Victoria Ademosu, an owner of tuition services, says she encountered racism from staff and students when she attended university more than a decade ago.
‘Once, I was walking to a lecture on one of my first days at uni and a tall, white male was walking towards me,’ she remembers. ‘As I walked passed, he literally punched me in the arm with full force.
‘I was in disbelief because I’d never been physically attacked by a stranger before and everyone around just looked and said nothing.
‘Fetishising comments by actual staff members were really shocking and upsetting. And then there were subtle moments of racism where my voice was shunned in lectures or I was told I was only there to tick a box.
‘These instances made me feel scared, vulnerable and isolated.’
Associate Lecturer Sofia Akel investigated racism at Goldsmiths University and published the findings in her report: The Role of Race in Shaping the Experiences of Black and Minority Ethnic Students.
She tells us that the onus falls on the institution.
‘Universities, for many years have been continually denying the experiences of staff and students when it comes to race, so in order for institutions to begin tackling structural racism, they must first practice radical honesty and self-reflection, one that casts aside white-fragility, centering the experiences of racially minoritised students and staff.
‘Universities must act with urgency, the plethora of literature out there will enable an institution to begin examining the depth of its own institutional inequalities and start taking meaningful action, such as embedding racial justice work, prioritising anti-racist strategies and initiatives, decolonise their practices and more.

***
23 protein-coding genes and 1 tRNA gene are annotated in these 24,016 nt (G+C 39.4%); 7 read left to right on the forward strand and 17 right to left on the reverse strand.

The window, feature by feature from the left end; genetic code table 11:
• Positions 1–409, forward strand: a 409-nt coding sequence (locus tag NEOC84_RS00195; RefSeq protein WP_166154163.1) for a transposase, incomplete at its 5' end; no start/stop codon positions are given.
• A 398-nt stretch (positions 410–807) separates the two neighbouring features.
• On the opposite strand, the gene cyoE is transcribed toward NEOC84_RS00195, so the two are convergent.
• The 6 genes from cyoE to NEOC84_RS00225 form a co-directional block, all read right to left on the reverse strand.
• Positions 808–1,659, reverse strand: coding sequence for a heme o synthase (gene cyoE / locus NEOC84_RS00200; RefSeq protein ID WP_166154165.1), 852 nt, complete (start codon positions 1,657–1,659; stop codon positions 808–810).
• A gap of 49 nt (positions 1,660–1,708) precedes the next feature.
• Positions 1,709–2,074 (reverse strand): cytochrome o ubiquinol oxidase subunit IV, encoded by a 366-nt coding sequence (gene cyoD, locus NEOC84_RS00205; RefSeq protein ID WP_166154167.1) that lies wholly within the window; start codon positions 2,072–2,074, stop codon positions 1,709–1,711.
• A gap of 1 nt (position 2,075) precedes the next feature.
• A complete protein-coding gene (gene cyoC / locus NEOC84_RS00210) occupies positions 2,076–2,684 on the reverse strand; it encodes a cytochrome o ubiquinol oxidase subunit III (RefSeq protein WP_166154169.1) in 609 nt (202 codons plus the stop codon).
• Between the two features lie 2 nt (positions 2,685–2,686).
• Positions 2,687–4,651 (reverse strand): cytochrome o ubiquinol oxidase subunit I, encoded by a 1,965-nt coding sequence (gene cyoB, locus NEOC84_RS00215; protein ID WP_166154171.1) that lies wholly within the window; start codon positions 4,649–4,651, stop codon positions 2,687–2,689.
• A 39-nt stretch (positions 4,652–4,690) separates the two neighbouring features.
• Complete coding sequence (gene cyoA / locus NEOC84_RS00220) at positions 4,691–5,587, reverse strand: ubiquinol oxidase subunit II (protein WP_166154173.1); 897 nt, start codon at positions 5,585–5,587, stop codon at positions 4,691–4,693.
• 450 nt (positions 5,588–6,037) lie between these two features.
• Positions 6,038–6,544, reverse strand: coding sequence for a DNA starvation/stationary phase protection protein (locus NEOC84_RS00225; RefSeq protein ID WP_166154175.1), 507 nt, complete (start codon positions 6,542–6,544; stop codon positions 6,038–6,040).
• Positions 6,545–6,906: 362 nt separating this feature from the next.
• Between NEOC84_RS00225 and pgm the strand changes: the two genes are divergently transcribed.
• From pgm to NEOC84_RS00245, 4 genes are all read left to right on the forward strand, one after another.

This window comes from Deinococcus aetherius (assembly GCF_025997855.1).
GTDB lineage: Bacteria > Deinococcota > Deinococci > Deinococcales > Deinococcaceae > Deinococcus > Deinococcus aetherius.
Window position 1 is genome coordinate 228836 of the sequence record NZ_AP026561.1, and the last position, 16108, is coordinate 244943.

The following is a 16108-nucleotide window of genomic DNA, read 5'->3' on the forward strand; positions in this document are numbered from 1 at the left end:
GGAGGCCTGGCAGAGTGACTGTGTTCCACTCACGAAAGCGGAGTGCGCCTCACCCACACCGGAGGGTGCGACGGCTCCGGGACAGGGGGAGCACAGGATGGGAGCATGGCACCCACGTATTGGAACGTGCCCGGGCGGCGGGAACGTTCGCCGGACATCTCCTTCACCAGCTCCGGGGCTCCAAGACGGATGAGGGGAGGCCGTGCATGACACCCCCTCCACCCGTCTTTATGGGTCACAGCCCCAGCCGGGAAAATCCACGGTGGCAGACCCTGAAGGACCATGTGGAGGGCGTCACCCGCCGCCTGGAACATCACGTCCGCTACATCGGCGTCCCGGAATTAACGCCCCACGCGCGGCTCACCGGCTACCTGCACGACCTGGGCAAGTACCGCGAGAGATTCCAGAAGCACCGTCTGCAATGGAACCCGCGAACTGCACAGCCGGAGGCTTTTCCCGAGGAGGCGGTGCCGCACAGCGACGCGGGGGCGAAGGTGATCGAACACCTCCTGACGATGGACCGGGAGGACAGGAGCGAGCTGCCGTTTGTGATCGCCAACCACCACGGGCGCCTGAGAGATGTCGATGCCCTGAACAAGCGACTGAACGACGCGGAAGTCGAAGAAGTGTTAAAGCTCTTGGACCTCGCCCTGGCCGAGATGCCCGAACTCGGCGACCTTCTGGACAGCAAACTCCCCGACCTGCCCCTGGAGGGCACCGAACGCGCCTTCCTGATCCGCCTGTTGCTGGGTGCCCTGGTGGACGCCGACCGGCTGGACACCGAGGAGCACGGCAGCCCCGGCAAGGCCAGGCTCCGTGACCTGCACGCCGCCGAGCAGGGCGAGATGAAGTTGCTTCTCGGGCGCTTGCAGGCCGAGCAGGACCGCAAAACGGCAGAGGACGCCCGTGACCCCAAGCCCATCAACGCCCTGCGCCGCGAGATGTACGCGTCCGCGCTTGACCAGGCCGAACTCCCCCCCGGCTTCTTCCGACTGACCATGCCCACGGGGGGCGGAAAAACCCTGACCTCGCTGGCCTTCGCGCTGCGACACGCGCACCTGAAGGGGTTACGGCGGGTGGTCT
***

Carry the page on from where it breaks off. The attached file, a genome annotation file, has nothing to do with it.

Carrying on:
Findings of the Goldsmiths report:
Sofia used a series of semi-structured interviews, focus groups and a survey for her research.
She says: ‘I found that throughout the student academic lifecycle – from the lecture theatre to the social – students of colour were entering a racial battlefield within which their very existence in these spaces was called into question. This was solidified and upheld through racial microaggressions, overt forms of racism, disproportionate academic scrutiny, the attainment gap, social exclusion and more. Students were describing racial battle fatigue in which they constantly had to deploy strategic navigational skills in attempts to predict and outmanoeuvre forms of structural racism.’
She continues: ‘Whilst it is important to have a bespoke understanding of your own institution, I urge that we do not continue to stall progress in favour of producing more and more reports that effectively provide the same findings, which end up not acted on by their institution but provides good publicity instead. This does not help staff and students, only the institution.’
To make BAME students feel more welcome, institutions must try harder to, firstly, accept more applications. There must be an attempt to address the historical imbalance that has allowed opportunity to be disproportionately available to white students.
The next step would be to try harder to decolonise the curriculum to allow more diverse thinkers as well as encourage critical thought by offering and encouraging alternative perspectives.
If universities truly want to be a melting pot that nurtures their students, they must do better to invite more BAME participants and equip them for their life outside of their institutions.
That might look like encouraging and providing more BAME spaces in the form of society and networking groups. It might mean having lecturers and seminar leaders that look more like the students, and it may include a curriculum that isn’t so white.
*Names have been changed.